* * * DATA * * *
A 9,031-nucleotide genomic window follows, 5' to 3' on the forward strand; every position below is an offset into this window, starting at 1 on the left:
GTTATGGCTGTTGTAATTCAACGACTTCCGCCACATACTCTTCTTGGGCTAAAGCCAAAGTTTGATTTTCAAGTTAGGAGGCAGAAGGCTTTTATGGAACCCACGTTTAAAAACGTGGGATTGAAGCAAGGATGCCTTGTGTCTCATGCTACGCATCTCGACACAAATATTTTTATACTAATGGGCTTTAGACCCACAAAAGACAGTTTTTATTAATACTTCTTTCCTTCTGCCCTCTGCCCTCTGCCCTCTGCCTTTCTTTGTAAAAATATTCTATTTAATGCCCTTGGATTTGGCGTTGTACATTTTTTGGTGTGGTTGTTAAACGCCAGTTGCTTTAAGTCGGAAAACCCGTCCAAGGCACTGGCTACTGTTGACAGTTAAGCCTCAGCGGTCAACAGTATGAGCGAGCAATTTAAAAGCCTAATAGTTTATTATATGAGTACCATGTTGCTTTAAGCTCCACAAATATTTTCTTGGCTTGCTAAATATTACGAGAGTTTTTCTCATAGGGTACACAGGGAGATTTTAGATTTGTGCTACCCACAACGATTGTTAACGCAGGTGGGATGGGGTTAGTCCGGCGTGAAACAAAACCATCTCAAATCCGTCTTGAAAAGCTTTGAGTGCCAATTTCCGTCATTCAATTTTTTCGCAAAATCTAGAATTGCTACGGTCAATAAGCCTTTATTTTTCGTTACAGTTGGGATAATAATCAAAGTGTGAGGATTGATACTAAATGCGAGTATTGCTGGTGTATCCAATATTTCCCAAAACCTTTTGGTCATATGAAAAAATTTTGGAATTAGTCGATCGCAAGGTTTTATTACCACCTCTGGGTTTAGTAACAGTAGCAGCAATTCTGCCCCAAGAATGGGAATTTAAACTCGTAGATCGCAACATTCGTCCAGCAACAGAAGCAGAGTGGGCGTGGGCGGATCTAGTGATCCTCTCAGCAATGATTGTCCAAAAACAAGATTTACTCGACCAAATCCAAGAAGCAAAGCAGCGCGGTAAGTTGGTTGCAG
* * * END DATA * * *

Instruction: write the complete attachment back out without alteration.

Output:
A 9,031-nucleotide genomic window follows, 5' to 3' on the forward strand; every position below is an offset into this window, starting at 1 on the left:
GTTATGGCTGTTGTAATTCAACGACTTCCGCCACATACTCTTCTTGGGCTAAAGCCAAAGTTTGATTTTCAAGTTAGGAGGCAGAAGGCTTTTATGGAACCCACGTTTAAAAACGTGGGATTGAAGCAAGGATGCCTTGTGTCTCATGCTACGCATCTCGACACAAATATTTTTATACTAATGGGCTTTAGACCCACAAAAGACAGTTTTTATTAATACTTCTTTCCTTCTGCCCTCTGCCCTCTGCCCTCTGCCTTTCTTTGTAAAAATATTCTATTTAATGCCCTTGGATTTGGCGTTGTACATTTTTTGGTGTGGTTGTTAAACGCCAGTTGCTTTAAGTCGGAAAACCCGTCCAAGGCACTGGCTACTGTTGACAGTTAAGCCTCAGCGGTCAACAGTATGAGCGAGCAATTTAAAAGCCTAATAGTTTATTATATGAGTACCATGTTGCTTTAAGCTCCACAAATATTTTCTTGGCTTGCTAAATATTACGAGAGTTTTTCTCATAGGGTACACAGGGAGATTTTAGATTTGTGCTACCCACAACGATTGTTAACGCAGGTGGGATGGGGTTAGTCCGGCGTGAAACAAAACCATCTCAAATCCGTCTTGAAAAGCTTTGAGTGCCAATTTCCGTCATTCAATTTTTTCGCAAAATCTAGAATTGCTACGGTCAATAAGCCTTTATTTTTCGTTACAGTTGGGATAATAATCAAAGTGTGAGGATTGATACTAAATGCGAGTATTGCTGGTGTATCCAATATTTCCCAAAACCTTTTGGTCATATGAAAAAATTTTGGAATTAGTCGATCGCAAGGTTTTATTACCACCTCTGGGTTTAGTAACAGTAGCAGCAATTCTGCCCCAAGAATGGGAATTTAAACTCGTAGATCGCAACATTCGTCCAGCAACAGAAGCAGAGTGGGCGTGGGCGGATCTAGTGATCCTCTCAGCAATGATTGTCCAAAAACAAGATTTACTCGACCAAATCCAAGAAGCAAAGCAGCGCGGTAAGTTGGTTGCAG